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AB0907 Epidemiological Features of Childhood IGA Vasculitis (Henoch–Schönlein) in a French County: A Population-Based Survey
  1. M. Piram1,
  2. S. Biscardi2,
  3. N. Desuremain3,
  4. H. Djaffar4,
  5. E. Georget5,
  6. D. Regnard6,
  7. I. Kone-paut1,
  8. A. Mahr7
  1. 1Pediatrics and Pediatric Rheumatology, CHU de Bicêtre, Université Paris Sud, Le Kremlin Bicêtre
  2. 2Pediatrics, CHIC, Créteil
  3. 3Pediatrics, CHU Trousseau, Paris
  4. 4Pediatrics, CH Sainte Camille, Bry-sur-Marne
  5. 5Pediatrics, CHIV, Villeneuve Saint Georges
  6. 6Pediatrics, CHU de Bicêtre, Le Kremlin Bicêtre
  7. 7Internal Medecine, CHU Saint Louis, Université Paris 7-Paris Diderot, Paris, France

Abstract

Background Immunoglobulin A vasculitis (IgAV, Henoch–Schönlein) is the most common childhood vasculitis in western countries. Population-based studies mainly carried out in Europe over the last 4 decades reported annual incidence rates of 3 to 27 per 100,000 children (1). The etiology of IgAV remains unclear. Incidence peaks in the colder months suggested an infectious underpinning, although genetic susceptibility and other environmental triggers might also play a role. More epidemiological studies are required to determine potential changes over time in the epidemiological characteristics of IgAV.

Objectives To describe the epidemiological characteristics of childhood IgAV in a large French population.

Methods Cases were prospectively collected in Val de Marne county, a southeastern suburb of Paris, with 258,255 residents <15 years old. Children with incident IgAV living in this area during 2012 and 2013 were identified by 3 sources of case notification (emergency departments, pediatrics departments, private practice pediatricians). Diagnoses were verified against the EULAR/PRINTO/PRES criteria. We calculated 95% confidence intervals (95% CIs) for incidence rates under the assumption of a Poisson distribution. Seasonal variations in IgAV incidence were investigated by comparing observed to expected frequencies by chi-square testing.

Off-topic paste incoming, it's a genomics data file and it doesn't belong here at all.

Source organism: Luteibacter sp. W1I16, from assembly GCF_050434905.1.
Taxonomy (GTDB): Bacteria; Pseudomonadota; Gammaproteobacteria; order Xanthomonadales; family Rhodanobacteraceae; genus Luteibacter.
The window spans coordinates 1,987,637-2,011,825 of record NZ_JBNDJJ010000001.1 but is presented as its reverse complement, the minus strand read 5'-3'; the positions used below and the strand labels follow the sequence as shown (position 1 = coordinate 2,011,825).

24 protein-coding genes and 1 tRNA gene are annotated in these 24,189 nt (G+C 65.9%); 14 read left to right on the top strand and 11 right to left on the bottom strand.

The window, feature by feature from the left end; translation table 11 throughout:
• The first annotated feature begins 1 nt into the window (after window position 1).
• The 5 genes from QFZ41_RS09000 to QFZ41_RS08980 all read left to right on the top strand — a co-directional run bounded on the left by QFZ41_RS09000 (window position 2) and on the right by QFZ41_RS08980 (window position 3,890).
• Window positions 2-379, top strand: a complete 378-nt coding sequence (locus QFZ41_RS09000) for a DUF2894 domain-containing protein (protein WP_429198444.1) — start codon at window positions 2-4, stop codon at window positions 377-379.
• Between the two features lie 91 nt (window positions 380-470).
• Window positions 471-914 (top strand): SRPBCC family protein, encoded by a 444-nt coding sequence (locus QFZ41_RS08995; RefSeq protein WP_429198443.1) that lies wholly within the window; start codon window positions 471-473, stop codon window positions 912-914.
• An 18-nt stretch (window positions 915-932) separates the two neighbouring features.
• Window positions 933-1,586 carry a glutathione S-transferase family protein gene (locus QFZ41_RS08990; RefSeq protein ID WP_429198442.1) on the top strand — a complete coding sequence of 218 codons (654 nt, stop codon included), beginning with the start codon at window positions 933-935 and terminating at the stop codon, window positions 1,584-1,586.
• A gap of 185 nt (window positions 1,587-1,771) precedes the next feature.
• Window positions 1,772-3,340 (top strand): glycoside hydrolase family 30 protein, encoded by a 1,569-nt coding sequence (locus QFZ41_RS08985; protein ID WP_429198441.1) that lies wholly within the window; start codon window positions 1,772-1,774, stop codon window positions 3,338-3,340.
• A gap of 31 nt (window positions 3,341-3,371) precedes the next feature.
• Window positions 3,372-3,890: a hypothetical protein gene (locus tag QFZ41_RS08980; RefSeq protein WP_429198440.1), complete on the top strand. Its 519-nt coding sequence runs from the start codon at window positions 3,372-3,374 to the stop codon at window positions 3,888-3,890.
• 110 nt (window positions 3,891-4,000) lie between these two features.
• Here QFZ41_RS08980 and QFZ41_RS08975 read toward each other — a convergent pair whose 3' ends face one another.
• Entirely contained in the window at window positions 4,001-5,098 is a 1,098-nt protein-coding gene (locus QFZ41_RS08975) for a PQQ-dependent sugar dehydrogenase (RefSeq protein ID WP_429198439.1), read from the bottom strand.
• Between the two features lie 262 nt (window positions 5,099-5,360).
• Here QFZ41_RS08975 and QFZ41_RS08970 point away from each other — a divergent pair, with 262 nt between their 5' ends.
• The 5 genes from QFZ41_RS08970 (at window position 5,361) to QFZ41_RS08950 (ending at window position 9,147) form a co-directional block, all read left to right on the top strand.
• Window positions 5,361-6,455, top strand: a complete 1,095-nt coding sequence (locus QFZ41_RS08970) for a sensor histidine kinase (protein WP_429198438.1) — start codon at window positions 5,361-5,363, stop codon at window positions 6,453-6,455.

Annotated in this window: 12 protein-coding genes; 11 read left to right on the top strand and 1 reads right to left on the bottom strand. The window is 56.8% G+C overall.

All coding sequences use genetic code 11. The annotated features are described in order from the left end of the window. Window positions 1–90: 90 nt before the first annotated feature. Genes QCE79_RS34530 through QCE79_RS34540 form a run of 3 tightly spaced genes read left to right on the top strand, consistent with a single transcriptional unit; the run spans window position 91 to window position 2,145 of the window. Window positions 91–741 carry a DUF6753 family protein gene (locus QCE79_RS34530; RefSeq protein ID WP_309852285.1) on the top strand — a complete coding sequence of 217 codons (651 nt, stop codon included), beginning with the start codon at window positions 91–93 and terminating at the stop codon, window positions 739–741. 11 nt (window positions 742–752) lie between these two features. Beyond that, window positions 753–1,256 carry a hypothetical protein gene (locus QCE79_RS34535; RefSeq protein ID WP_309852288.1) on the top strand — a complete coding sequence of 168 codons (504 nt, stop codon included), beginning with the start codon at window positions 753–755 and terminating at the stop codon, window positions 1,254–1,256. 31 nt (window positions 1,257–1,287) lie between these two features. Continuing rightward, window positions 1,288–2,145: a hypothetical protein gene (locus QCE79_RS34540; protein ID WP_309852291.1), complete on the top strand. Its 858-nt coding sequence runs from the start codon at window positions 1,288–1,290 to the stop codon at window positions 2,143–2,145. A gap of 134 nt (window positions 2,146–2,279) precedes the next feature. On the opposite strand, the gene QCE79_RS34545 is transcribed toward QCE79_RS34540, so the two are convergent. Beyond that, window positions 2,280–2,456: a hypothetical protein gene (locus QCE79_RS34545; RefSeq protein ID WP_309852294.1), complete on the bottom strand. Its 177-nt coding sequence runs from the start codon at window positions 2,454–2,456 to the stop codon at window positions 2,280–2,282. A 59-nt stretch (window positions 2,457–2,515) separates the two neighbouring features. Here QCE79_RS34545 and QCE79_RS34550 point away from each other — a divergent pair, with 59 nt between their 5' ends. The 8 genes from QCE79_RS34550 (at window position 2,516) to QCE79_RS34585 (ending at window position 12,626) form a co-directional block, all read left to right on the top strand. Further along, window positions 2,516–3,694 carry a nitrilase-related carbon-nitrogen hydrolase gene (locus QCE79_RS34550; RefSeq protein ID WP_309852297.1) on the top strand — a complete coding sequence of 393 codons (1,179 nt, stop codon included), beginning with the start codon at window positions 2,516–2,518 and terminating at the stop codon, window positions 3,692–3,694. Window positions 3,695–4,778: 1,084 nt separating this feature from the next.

Results The survey identified 80 incident cases meeting the study criteria, including 42 (55%) boys and 35 (45%) girls (3 missing values) with a mean age of 6.7 years (standard deviation: 2,6 years; range 2.9–14.8 years). The overall annual incidence (per 100,000 children) was 15.5 (95% CI 12.7–24.2), with 15.9 (9.8–24.3) for boys and 13.9 (8.5–22.5) for girls. The annual distribution of diagnoses (spring: 27%, summer: 10%, fall: 28%, winter: 36%) significantly deviated from a random distribution (P =0.01) and indicated a higher incidence in fall or winter as compared with spring or summer (P =0.02). Clinical manifestations at presentation included purpura (100%), urticaria (15%), arthralgias/arthritis (94%), acral edema (66%), abdominal involvement (54%), scrotal edema (10%) and renal involvement (16%). Abdominal manifestations included pain (48%), vomiting (26%), anorexia (25%), diarrhea (12%), hemorrhage (8%) and intussusception (1%). Renal involvement was mostly mild and diagnosed from findings of proteinuria and hematuria (15%); only 2 children (3%) underwent renal biopsy.

Conclusions The annual incidence rate of 15.5 per 100,000 children, gender distribution and seasonal variation we observed are in line with data reported from other geographic areas and time periods. In contrast, the small proportion and mild presentation of IgAV-associated renal disease supports the rather benign profile of IgAV at the population level.

References

  1. Piram M, Mahr A. Epidemiology of immunoglobulin A vasculitis (Henoch-Schönlein): current state of knowledge. Curr Opin Rheumatol 2013;25:171-8

Acknowledgements The authors are indepted to all of the hospital and private practice pediatricians contacted for this study for help in retrieving IgAV cases.

Disclosure of Interest None declared

DOI 10.1136/annrheumdis-2014-eular.4706

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